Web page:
Chris Stalder, Willcox High School, Arizona
Above all else, Chris Stalder, the carpentry instructor at Willcox High School, believes that each student who leaves his classroom should be prepared to enter into a career. “The only thing I enjoy more than construction is teaching it,” says Stalder, “When I first heard about an opportunity to teach students construction, I got really excited. Being able to teach others what I love is what drives me every day.”
Before recently moving to Willcox High School this new school year, Stalder was a construction instructor at Queen Creek High School. There, Stalder and his students were heavily involved in SkillsUSA where he coached his students to compete successfully at regional, state and national competitions. In his last year at Queen Creek High School, his students won state in masonry and went on to compete at the SkillsUSA National Leadership and Skills Conference in Louisville. “We had a student take first place at SkillsUSA and go onto Nationals. We also took 5 out of 6 medals at our regional competition last year.” Each year, his students have continued to score higher on the Arizona CTE End of Program Assessments than the previous year and last year scored as one of the top schools in the state. Last year, one of his students ranked number one in the state on those assessments.
Stalder believes in giving back to the community and assisted his students in the construction and installation of 16 “Buddy Benches” around the Queen Creek campus that give students places to study together, enjoy the outdoors and watch sporting events. Stalder’s students donated time and materials to build Buddy Benches for local Boys and Girls Club in the surrounding area. The purpose of Buddy Benches is to help foster friendships and identify students who may not have a peer to play with. His program at Queen Creek High School also worked closely with the school's TOYBOX Program — a fully licensed high school child care laboratory preschool program that staffs students enrolled in the Early Childhood Education Program — each year to provide learning experiences for the preschool and carpentry students. Last year, Stalder and his students planted trees on campus with the help of the preschoolers in TOYBOX. Stalder’s students also took work requests and traveled into the community to customers’ homes to build dog houses, storage sheds that ranged from 8x10 to 15x30 feet in size, and other construction projects. “They are doing everything from the ground up to learn every aspect of the building project,” says Stalder. Students are able to build customer service, project management and problem solving skills and expand on their soft skills.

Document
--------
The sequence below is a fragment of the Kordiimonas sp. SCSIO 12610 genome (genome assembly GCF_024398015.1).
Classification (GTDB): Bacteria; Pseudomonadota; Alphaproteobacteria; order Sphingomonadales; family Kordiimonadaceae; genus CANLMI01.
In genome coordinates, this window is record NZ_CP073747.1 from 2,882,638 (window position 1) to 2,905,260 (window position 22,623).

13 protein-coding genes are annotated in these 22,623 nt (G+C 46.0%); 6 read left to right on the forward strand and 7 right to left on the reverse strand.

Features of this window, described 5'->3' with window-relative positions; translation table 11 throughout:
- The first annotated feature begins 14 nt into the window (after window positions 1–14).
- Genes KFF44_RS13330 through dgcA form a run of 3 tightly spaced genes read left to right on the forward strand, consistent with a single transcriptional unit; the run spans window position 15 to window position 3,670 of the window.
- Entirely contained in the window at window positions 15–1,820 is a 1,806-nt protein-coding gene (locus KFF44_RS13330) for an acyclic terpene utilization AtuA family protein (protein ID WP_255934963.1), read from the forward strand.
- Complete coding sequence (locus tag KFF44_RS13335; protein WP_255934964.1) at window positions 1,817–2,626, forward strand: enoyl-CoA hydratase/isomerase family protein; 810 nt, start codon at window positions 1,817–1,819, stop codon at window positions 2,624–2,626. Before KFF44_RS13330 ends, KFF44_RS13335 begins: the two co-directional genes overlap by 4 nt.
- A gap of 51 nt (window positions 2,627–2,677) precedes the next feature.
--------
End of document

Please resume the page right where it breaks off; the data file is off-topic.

Stalder helped his students take further steps toward their future career goals by allowing any seniors in his classes to sign up for internships. He has worked with industry professionals like McCarthy to place his students in a program that best complements their career interests and skills. Some of the internships are paid so Stalder’s students were able to save money for additional schooling or open a savings account all while earning high school credit. Stalder revealed that Queen Creek High School is partnered with Gateway Community College to offer several college credits that his students can sign up through dual enrollment credit. “They attend my class and when they complete the curriculum and state standards that I teach they are fulfilling the required standards for those classes. They simply pay the required tuition and get the GCC credits.”
Students who enter Stalder’s classes must have a foundation of safety before entering the lab for technical skills training. He puts his students through a demanding month-long safety training program which culminates in a written and practical exam over every piece of equipment in their lab. In order to move on to work in the lab, the student must pass with 100% proficiency. Because the industry requires OSHA 10-Hour safety training, Stalder incorporates OSHA 10-Hour General Industry safety training as a class project. The McCarthy division in Arizona has supported Stalder’s program and use of OSHA training because of how safety oriented him and his students are. “Safety is one of the biggest factors for me [and other CTE instructors]. It’s not about my kids being perfect – that can come with time. I want them to be conscious of what they are doing in the lab and how it can affect everyone,” he says.
Now at Willcox High School, Stalder will take the experiences and passion for incorporating safety education into a new program.